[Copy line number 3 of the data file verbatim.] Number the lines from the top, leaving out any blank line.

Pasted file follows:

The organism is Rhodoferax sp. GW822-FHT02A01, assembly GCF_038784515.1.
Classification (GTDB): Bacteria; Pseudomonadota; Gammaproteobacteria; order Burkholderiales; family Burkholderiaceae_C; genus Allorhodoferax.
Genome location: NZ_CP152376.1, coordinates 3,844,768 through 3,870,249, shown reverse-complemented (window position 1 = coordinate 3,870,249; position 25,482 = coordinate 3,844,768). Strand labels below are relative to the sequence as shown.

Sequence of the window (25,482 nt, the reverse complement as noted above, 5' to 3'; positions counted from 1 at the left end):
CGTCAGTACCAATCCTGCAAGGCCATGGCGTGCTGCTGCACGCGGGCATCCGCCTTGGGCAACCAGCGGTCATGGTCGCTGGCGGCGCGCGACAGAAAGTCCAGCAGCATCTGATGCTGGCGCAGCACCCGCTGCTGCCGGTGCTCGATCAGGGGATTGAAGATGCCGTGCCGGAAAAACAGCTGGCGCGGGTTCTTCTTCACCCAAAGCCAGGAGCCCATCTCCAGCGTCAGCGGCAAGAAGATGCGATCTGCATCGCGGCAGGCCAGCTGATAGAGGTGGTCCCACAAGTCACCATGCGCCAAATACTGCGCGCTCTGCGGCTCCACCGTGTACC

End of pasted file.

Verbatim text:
Genome location: NZ_CP152376.1, coordinates 3,844,768 through 3,870,249, shown reverse-complemented (window position 1 = coordinate 3,870,249; position 25,482 = coordinate 3,844,768). Strand labels below are relative to the sequence as shown.